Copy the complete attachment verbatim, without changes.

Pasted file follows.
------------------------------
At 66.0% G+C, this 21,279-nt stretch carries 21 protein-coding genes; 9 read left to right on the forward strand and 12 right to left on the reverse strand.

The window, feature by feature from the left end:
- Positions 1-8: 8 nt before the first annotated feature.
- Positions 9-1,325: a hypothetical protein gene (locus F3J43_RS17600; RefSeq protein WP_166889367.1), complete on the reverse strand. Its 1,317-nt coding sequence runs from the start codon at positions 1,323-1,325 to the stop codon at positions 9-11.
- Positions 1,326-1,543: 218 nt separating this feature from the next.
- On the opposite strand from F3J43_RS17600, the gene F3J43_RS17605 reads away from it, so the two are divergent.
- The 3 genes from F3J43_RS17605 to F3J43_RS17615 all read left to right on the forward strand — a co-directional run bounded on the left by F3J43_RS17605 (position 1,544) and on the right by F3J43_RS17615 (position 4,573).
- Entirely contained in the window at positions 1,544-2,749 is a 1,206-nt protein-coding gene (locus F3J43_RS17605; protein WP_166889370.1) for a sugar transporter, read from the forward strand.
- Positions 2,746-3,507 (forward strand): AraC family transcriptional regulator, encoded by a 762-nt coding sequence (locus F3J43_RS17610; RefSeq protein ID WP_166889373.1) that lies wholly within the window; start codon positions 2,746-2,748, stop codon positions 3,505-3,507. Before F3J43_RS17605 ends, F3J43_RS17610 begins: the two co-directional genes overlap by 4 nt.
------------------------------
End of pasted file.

At 66.0% G+C, this 21,279-nt stretch carries 21 protein-coding genes; 9 read left to right on the forward strand and 12 right to left on the reverse strand.

The window, feature by feature from the left end:
- Positions 1-8: 8 nt before the first annotated feature.
- Positions 9-1,325: a hypothetical protein gene (locus F3J43_RS17600; RefSeq protein WP_166889367.1), complete on the reverse strand. Its 1,317-nt coding sequence runs from the start codon at positions 1,323-1,325 to the stop codon at positions 9-11.
- Positions 1,326-1,543: 218 nt separating this feature from the next.
- On the opposite strand from F3J43_RS17600, the gene F3J43_RS17605 reads away from it, so the two are divergent.
- The 3 genes from F3J43_RS17605 to F3J43_RS17615 all read left to right on the forward strand — a co-directional run bounded on the left by F3J43_RS17605 (position 1,544) and on the right by F3J43_RS17615 (position 4,573).
- Entirely contained in the window at positions 1,544-2,749 is a 1,206-nt protein-coding gene (locus F3J43_RS17605; protein WP_166889370.1) for a sugar transporter, read from the forward strand.
- Positions 2,746-3,507 (forward strand): AraC family transcriptional regulator, encoded by a 762-nt coding sequence (locus F3J43_RS17610; RefSeq protein ID WP_166889373.1) that lies wholly within the window; start codon positions 2,746-2,748, stop codon positions 3,505-3,507. Before F3J43_RS17605 ends, F3J43_RS17610 begins: the two co-directional genes overlap by 4 nt.